Downstairs we opened curtains and saw lots of birds poking around in a fallen leaves. So we hypothesised why they were doing that (looking for worms or insects to eat?). Alexander wanted to play with playdouch while looking at birds, so we ended up making a bird poking at a worm under a leave. In the mean time we looked at encyclopedia to see if worms could see (couldn’t find that, but looked at different types of worms and saw that they didn’t have eyes). We also have discussed that we should go outside and check ourselfs what is actually there under the fallen leaves…

That’s before breakfast. Later in the day Alexander will probably listen to the audiobook with stories about the origins of the food we eat, we’ll look at maps and talk about it. I’ll try to find time to check how worms navigate to be able to have a more scientific answer to the question about their vision. Alexander and Anna will most likely to play with letters and numbers, both in Russian and Dutch. They  will write a bit, in the context of whatever they will be playing at that moment. Probably they will watch cartoons in English and will definitely talk and sing in English, since it’s the fan thing recently, learning the “secret language” that their parents speak to each other. There likely to be some talk about the systems in a human body (Anna is busy playing a doctor) and reading either the book about the space or the one about evolution (these are the two Alexander asks to read recently). We will probably talk about ecosystems and may be draw some, since this is something that popped up in the discussion of the evolution book and in a talk about Robert’s project at work yesterday. I guess there will be some Minecraft playing later in the day (or playing Minecraft with Lego :) and talking how limiting it is not being able to make wheels, what flying gives you and how to make sure that Alexander can walk to the sea without getting lost. Probably we will be looking at the map of the Nederlands to figure out from where Robert comes back home today and for sure there will be poems of Hans and Monique Hagen before bed…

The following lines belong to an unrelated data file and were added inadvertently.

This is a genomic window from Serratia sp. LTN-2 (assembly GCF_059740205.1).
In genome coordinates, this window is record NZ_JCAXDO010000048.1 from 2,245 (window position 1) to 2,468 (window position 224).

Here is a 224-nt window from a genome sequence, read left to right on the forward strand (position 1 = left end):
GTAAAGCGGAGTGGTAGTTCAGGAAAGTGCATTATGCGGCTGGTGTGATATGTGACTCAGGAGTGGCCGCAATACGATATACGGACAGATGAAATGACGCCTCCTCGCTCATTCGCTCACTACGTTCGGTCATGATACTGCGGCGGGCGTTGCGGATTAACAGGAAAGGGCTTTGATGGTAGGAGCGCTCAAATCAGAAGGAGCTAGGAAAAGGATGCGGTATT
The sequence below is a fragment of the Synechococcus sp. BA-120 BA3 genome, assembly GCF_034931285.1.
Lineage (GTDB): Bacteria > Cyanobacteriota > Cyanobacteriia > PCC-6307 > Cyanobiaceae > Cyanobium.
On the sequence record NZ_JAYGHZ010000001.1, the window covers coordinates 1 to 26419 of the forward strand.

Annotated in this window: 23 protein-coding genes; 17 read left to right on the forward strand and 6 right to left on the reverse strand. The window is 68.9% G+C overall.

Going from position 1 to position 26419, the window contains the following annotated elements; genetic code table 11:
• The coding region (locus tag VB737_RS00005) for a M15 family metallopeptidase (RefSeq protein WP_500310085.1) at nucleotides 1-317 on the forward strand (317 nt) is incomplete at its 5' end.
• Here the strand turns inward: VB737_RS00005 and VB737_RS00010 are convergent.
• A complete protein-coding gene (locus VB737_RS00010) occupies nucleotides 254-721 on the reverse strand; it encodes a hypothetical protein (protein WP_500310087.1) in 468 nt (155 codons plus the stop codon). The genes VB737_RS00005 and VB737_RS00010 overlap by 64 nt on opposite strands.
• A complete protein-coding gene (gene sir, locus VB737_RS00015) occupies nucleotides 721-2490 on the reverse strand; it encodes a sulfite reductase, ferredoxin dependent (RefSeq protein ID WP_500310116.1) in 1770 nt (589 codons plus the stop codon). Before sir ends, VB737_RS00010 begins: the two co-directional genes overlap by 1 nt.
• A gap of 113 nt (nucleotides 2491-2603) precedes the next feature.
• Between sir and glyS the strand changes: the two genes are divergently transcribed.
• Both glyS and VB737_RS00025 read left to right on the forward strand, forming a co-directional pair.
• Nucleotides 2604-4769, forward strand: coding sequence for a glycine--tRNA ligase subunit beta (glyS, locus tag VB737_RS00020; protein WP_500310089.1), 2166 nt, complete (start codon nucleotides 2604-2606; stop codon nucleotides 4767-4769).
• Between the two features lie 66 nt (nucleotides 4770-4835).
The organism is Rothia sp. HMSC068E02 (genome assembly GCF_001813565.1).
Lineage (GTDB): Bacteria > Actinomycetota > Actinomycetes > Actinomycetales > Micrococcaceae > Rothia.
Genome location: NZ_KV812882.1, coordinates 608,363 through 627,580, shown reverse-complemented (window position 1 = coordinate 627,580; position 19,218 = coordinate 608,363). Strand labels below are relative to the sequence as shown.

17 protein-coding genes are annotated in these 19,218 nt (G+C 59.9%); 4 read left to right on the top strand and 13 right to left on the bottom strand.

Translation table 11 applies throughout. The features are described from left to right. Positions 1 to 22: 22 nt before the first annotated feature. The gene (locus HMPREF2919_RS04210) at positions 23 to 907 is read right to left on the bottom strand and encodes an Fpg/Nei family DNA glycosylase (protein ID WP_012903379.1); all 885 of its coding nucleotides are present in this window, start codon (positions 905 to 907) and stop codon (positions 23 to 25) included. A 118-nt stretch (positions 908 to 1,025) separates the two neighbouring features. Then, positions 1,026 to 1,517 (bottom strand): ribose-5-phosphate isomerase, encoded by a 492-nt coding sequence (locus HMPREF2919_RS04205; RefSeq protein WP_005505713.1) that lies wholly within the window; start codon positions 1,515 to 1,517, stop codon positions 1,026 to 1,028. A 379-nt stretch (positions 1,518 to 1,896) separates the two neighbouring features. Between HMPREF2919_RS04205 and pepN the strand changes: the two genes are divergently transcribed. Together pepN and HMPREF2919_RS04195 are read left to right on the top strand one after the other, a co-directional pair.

So, I don’t really give lessons. I try to be a role-model, to provide resources and to facilitate learning. I don’t remember much details about the worms from the school program, but there is a worm compost in the garden to have enough live reference, I say “lets look” and take encyclopedias and books when I can’t answer their questions and we might look online later. We talk about what the kids see and find interesting, I try to answer their questions (or to record them to come back to it later), to play with the theme, to recreate and reenact it in different ways.

Sometimes I have panic attacks that they will miss something superimportant because there are not enough triggers for it in our life. Then I think about my own old blogging lesson: if it’s important it comes back. They can’t miss reading, writing, math and internet. They can’t miss figuring out their own interests and learning how to follow through on those. They can’t miss finding resources and learning how to ask others for help or guidance (and when not to). They can’t miss negotiation, persuasion and presentation skills… And for the worst fears I look at a school programs (Dutch and Russian mainly) once in a while to check where we are :)

And, please, don’t ask me about “the socialisation” – I’ll write about it another time. Today is a socially slow day, so it’s just a small multi-age group of three kids and one adult (two in the evening :) and whoever we might bump into when going for a walk.


Family sabbatical

January 16, 2013

With the last blogpost published more than a year ago I guess the time is right for an update. So here it is :) Although I shamelessly stole the title of this post from a very nice book, it’s not about an extended family travel. I like how the meaning of “sabbatical” is described in Wikipedia […]

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Not bloging, identities and Happy New Year :)

December 31, 2011